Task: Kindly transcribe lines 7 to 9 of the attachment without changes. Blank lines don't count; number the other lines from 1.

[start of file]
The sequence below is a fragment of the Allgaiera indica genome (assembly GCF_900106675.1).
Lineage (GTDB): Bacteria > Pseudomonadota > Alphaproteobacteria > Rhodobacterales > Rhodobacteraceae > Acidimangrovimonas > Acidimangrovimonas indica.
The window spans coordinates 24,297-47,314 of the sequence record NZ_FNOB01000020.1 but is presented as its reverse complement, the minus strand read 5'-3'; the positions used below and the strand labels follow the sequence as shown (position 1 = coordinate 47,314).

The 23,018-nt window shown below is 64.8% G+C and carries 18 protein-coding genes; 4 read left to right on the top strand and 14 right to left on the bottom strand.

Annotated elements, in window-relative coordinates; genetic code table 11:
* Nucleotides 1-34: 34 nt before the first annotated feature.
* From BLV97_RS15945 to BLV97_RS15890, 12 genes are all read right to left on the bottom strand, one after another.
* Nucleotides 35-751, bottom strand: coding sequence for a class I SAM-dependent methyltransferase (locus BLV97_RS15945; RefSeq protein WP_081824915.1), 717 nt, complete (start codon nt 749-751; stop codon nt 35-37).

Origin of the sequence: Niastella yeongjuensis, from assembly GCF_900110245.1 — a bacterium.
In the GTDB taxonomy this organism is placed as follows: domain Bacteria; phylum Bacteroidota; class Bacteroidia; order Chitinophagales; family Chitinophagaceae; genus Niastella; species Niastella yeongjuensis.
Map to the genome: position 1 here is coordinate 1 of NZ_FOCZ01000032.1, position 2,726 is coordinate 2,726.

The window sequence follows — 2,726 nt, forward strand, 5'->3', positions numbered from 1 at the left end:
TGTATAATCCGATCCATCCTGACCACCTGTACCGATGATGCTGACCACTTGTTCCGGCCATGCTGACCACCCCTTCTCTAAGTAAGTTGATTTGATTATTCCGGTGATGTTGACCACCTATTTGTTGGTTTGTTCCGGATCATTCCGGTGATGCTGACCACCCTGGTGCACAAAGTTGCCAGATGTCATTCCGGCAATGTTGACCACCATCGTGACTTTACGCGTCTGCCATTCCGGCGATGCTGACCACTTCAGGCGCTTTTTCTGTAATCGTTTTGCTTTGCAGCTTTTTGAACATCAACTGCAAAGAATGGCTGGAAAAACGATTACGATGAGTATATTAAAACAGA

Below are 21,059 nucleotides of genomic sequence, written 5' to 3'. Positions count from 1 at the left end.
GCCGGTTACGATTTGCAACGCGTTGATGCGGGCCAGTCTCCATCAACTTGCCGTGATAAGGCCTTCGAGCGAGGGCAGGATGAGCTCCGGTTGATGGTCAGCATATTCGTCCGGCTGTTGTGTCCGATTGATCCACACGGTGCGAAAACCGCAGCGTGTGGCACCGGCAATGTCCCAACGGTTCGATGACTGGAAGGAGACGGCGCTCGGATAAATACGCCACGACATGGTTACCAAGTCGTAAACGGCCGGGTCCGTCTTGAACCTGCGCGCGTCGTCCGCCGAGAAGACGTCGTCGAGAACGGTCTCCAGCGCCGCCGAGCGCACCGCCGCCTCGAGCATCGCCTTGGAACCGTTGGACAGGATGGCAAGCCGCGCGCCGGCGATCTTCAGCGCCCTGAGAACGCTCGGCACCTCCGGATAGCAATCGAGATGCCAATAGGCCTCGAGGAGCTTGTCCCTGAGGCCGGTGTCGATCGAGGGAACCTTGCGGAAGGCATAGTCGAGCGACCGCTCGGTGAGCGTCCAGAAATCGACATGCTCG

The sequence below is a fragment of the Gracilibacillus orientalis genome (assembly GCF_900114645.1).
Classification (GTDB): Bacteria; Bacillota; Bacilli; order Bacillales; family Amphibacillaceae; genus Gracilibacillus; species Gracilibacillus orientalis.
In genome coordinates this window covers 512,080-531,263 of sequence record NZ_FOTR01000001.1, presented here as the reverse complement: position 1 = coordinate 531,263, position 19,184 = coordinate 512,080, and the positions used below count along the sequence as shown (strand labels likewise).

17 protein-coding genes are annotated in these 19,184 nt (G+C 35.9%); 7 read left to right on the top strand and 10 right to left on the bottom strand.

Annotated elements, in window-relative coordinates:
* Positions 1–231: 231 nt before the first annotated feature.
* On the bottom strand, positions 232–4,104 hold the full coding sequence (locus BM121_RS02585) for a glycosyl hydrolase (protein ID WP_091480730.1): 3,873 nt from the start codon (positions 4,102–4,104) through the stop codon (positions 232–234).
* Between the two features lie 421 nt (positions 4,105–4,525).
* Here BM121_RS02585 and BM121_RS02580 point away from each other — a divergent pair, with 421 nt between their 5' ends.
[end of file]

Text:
* From BLV97_RS15945 to BLV97_RS15890, 12 genes are all read right to left on the bottom strand, one after another.
* Nucleotides 35-751, bottom strand: coding sequence for a class I SAM-dependent methyltransferase (locus BLV97_RS15945; RefSeq protein WP_081824915.1), 717 nt, complete (start codon nt 749-751; stop codon nt 35-37).

Origin of the sequence: Niastella yeongjuensis, from assembly GCF_900110245.1 — a bacterium.